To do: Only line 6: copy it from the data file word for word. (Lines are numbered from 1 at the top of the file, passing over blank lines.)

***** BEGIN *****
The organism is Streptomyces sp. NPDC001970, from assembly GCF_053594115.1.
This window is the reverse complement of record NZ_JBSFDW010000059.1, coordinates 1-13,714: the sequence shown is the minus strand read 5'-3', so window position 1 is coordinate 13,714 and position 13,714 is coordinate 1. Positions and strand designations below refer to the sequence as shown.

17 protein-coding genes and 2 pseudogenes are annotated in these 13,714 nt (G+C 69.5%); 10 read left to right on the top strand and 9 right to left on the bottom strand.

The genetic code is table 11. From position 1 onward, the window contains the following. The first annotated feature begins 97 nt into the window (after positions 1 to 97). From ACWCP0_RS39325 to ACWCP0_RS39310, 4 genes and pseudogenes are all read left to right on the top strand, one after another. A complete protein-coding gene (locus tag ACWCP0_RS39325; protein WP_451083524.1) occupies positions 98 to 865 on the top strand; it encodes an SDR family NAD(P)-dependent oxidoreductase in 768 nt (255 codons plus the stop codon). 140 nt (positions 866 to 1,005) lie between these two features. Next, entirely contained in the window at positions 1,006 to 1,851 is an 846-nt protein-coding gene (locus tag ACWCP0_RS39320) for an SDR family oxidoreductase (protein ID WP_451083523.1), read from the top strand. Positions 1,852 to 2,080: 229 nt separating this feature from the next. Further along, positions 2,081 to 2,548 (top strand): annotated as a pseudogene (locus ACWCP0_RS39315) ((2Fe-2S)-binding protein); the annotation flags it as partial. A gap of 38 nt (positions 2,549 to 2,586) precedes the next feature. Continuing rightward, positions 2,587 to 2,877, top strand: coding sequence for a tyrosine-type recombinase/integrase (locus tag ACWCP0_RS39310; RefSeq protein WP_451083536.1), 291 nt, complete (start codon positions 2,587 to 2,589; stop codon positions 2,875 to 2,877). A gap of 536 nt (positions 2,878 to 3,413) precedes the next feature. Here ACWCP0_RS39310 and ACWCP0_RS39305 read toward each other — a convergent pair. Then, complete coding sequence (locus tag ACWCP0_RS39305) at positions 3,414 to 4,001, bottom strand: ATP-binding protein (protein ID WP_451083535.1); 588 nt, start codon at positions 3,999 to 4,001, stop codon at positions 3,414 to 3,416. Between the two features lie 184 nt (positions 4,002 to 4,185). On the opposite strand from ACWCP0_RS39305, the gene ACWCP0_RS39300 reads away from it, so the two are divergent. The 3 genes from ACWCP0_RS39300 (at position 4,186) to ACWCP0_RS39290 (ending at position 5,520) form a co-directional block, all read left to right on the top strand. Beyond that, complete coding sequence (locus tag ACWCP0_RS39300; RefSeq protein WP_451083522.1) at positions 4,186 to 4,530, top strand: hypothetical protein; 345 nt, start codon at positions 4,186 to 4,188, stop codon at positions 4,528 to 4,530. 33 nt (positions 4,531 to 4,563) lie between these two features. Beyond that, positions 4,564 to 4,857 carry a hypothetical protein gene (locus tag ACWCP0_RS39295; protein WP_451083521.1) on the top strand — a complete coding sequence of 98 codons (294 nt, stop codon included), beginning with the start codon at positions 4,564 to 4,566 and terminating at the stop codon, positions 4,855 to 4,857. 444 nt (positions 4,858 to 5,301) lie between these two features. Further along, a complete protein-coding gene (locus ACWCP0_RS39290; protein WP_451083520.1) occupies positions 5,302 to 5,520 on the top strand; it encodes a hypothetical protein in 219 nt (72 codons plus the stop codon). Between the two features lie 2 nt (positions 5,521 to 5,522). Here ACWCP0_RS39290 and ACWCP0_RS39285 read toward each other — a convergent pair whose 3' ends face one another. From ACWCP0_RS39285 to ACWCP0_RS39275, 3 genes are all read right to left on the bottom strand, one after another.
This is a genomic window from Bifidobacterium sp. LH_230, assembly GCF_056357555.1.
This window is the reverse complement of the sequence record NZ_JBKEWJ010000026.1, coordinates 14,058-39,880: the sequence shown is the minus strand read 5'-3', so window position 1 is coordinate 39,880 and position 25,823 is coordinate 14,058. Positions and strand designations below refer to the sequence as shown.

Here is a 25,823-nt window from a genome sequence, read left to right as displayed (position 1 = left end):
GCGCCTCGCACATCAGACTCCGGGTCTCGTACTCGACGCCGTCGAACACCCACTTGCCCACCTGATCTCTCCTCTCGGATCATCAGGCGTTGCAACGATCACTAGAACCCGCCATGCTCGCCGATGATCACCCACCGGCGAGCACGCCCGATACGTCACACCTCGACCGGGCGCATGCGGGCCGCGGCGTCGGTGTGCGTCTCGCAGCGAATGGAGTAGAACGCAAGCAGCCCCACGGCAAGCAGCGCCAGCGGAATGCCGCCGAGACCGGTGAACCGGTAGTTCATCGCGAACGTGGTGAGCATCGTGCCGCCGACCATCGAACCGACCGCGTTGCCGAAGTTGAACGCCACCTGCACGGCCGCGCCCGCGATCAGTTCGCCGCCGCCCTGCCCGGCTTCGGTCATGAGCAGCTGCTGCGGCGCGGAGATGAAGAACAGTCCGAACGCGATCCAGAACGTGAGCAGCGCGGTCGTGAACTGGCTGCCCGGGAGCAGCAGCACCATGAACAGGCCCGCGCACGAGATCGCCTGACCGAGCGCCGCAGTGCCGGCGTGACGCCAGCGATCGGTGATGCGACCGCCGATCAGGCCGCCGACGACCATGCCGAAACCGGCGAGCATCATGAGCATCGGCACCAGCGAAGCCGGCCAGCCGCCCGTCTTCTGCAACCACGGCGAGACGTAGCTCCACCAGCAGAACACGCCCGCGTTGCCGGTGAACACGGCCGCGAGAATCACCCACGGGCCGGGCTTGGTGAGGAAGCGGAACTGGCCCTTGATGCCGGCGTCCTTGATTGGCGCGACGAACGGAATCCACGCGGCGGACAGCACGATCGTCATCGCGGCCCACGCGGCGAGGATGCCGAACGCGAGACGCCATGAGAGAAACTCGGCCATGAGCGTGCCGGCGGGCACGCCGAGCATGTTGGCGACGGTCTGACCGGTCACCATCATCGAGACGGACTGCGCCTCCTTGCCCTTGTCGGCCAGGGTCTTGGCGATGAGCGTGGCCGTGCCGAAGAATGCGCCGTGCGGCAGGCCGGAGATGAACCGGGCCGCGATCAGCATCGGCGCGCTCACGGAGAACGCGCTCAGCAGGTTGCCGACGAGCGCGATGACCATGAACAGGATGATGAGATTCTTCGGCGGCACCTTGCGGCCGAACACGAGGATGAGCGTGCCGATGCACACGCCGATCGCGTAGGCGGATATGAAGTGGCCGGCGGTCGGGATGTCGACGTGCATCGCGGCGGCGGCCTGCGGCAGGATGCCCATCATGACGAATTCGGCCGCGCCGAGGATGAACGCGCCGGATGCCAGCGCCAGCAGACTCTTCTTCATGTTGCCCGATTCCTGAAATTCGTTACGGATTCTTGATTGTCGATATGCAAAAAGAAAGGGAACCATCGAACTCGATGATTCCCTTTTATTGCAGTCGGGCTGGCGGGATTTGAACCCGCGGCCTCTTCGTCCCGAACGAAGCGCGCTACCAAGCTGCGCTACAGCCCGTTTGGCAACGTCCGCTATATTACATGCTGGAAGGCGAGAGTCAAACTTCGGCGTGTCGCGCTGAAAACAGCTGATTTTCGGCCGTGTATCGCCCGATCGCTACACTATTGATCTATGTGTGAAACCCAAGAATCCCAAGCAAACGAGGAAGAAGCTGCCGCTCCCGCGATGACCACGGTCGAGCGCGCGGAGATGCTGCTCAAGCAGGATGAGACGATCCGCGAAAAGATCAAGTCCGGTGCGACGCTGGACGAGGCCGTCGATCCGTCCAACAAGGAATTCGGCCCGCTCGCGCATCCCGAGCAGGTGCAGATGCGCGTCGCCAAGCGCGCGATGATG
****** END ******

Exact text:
This window is the reverse complement of the sequence record NZ_JBKEWJ010000026.1, coordinates 14,058-39,880: the sequence shown is the minus strand read 5'-3', so window position 1 is coordinate 39,880 and position 25,823 is coordinate 14,058. Positions and strand designations below refer to the sequence as shown.